Uganda – an overview of our trip

11 Jun

As you might remember, at the end of February, I packed my bags, said goodbye to my family, and headed across the Atlantic Ocean with 10 people I didn’t know to Uganda.  I had traveled internationally before, but always with my husband or my family, and never with people I hadn’t met.  But this opportunity presented itself, and it was obvious that I was meant to go.

When you get back from a trip overseas, people often ask the same question: “How was it?”  And rarely is there time to fully explain it, and almost never are the right words available to describe it. I could write a book about our time there, but I’ve had trouble finding the right words to start.  And I definitely can’t explain it in a 20 second passing conversation.  It’s hard for me to boil it all down to a blog post even, but I do want to give you a little peek into my time in Uganda – the people I met and the things I learned were beautiful and hard and overwhelming and emotional and amazing.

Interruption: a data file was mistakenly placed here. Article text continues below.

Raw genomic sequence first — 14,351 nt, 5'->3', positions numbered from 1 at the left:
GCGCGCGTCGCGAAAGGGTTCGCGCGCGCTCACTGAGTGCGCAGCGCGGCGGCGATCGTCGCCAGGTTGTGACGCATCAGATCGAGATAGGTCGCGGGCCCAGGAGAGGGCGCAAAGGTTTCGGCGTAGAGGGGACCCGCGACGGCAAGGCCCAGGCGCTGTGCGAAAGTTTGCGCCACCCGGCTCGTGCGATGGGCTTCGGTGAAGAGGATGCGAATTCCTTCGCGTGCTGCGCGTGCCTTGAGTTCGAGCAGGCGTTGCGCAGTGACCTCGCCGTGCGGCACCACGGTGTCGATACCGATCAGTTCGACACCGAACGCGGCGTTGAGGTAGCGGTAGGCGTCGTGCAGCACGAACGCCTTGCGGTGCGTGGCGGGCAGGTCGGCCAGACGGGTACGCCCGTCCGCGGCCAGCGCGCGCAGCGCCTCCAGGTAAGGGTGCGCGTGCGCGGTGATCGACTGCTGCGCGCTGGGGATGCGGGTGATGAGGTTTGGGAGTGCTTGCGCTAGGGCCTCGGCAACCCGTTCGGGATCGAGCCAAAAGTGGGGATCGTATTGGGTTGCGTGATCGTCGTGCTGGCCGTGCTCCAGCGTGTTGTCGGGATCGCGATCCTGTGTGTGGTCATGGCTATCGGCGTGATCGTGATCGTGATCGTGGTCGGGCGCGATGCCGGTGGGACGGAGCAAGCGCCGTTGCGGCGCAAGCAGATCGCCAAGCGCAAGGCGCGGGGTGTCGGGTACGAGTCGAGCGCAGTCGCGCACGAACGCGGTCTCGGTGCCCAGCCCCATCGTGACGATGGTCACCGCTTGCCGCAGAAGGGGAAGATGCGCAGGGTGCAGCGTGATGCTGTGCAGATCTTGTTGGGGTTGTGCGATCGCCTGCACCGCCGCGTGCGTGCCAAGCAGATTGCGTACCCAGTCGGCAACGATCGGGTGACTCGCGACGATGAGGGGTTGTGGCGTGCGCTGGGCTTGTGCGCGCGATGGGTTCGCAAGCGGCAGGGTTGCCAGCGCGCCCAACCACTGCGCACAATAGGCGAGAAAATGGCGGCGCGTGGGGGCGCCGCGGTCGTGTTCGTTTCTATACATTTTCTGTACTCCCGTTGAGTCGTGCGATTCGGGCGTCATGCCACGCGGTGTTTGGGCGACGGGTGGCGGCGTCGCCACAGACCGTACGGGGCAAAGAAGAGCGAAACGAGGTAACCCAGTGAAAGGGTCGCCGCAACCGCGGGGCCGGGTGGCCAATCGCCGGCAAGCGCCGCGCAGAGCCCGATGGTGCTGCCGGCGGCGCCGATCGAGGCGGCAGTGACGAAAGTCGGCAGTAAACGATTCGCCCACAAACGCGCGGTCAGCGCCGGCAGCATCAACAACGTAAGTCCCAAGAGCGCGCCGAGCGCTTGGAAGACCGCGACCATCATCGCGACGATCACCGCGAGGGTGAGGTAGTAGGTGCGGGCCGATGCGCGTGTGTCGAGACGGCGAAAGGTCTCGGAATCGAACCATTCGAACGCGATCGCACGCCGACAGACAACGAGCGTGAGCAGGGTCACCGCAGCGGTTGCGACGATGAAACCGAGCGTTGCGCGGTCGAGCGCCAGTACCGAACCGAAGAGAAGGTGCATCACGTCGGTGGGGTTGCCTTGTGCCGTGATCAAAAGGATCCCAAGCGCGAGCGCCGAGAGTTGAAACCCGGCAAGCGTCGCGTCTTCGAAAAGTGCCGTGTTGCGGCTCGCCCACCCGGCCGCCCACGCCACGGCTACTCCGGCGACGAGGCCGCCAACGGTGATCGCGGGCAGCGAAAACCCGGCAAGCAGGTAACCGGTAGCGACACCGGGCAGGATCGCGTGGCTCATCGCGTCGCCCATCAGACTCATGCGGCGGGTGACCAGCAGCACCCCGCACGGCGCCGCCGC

Let me start with the team.

The only person I knew going into this was Kristin Cook.  We had hung out briefly a few times, and I knew a few things about her – she loves Jesus, she’s a talented photographer, and a great story teller.  She’s energetic, funny, and always positive.  We set up our flights together and were able to travel all the way to Uganda together – every step of the way.  I’m not sure I would have made it without her.


Katie Jameson – I didn’t know Katie, and while a lot of other people knew of her (she’s an Instagram phenom), I am a little out of the loop, I guess.  She’s tall, beautiful, loves big hats, iced mochas and chocolate cake.  She has an eye for interesting and unique compositions, and had a theme for every day she shot in Uganda.  She thinks about her craft, and though she’s relatively new to the photography industry, she’s an all around artist.  She designs clothes, and you can expect to see her work on a runway someday.  For now, she makes her home in Austin, TX.


Samantha Pelissier – Oh my dear Sam.  She lives in California and is married to a fruit farmer – what a life!  They spent the past year traveling the world and camping out of their VW bus.  A free-spirit, a heart of gold, an instant friend.  She shoots with film and my dream camera, a Contax 645 and creates the dreamiest images.  She and her husband are starting the adoption process, as well.  And she lifts really heavy weights.